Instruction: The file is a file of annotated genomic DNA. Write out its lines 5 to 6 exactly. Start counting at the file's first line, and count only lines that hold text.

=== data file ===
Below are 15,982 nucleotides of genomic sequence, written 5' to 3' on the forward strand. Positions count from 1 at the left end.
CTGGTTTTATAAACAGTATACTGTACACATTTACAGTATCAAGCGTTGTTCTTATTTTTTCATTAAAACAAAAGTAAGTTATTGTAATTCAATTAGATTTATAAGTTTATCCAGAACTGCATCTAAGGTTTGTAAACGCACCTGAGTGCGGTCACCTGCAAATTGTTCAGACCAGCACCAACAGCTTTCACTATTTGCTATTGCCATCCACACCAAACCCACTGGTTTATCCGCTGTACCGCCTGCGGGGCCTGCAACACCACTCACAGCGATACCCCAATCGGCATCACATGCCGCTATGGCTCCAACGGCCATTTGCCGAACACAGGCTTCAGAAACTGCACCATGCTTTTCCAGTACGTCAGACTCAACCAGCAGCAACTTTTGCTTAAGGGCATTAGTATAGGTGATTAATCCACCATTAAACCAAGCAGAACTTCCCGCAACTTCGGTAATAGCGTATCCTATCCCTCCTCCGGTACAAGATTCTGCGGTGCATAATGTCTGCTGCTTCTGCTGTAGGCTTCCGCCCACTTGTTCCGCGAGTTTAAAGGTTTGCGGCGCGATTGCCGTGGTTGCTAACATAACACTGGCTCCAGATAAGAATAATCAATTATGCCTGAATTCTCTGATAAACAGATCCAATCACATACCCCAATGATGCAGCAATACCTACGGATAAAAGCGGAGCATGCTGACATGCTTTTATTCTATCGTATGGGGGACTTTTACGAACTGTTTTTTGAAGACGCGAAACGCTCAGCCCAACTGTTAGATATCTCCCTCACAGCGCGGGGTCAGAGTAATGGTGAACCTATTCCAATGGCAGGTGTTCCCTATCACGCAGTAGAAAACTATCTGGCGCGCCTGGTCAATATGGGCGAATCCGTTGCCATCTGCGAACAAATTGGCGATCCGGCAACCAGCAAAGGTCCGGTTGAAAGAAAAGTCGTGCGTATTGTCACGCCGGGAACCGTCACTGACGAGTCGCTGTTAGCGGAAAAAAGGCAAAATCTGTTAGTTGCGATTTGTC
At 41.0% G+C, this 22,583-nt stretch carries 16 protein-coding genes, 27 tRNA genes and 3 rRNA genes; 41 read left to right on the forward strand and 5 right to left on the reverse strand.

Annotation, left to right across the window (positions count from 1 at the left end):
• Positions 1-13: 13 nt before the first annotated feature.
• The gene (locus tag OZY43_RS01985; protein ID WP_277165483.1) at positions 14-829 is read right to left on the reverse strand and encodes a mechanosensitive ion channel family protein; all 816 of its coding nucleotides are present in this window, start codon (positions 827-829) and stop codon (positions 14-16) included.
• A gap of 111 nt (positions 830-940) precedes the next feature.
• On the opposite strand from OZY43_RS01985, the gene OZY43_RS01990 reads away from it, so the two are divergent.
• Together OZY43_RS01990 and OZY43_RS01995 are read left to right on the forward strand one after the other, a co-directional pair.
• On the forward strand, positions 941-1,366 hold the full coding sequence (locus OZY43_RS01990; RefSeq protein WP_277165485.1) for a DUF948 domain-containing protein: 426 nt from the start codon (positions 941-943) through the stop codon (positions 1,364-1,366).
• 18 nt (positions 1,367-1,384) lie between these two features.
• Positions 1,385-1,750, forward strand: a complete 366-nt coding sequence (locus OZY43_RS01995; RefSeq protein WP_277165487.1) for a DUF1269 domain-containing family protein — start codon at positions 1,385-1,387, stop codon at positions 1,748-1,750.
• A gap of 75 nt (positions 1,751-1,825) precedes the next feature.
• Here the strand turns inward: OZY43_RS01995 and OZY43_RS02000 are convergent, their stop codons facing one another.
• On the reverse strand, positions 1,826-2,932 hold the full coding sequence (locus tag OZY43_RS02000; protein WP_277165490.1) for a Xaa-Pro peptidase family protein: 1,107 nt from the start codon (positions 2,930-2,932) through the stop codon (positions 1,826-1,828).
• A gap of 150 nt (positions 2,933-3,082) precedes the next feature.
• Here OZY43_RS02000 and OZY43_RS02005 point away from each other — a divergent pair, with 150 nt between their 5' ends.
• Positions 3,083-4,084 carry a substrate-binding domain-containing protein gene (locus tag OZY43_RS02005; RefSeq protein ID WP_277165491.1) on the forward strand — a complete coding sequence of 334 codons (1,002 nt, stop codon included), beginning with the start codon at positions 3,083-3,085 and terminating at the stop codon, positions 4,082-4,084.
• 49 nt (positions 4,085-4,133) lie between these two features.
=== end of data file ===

• Positions 1-13: 13 nt before the first annotated feature.
• The gene (locus tag OZY43_RS01985; protein ID WP_277165483.1) at positions 14-829 is read right to left on the reverse strand and encodes a mechanosensitive ion channel family protein; all 816 of its coding nucleotides are present in this window, start codon (positions 827-829) and stop codon (positions 14-16) included.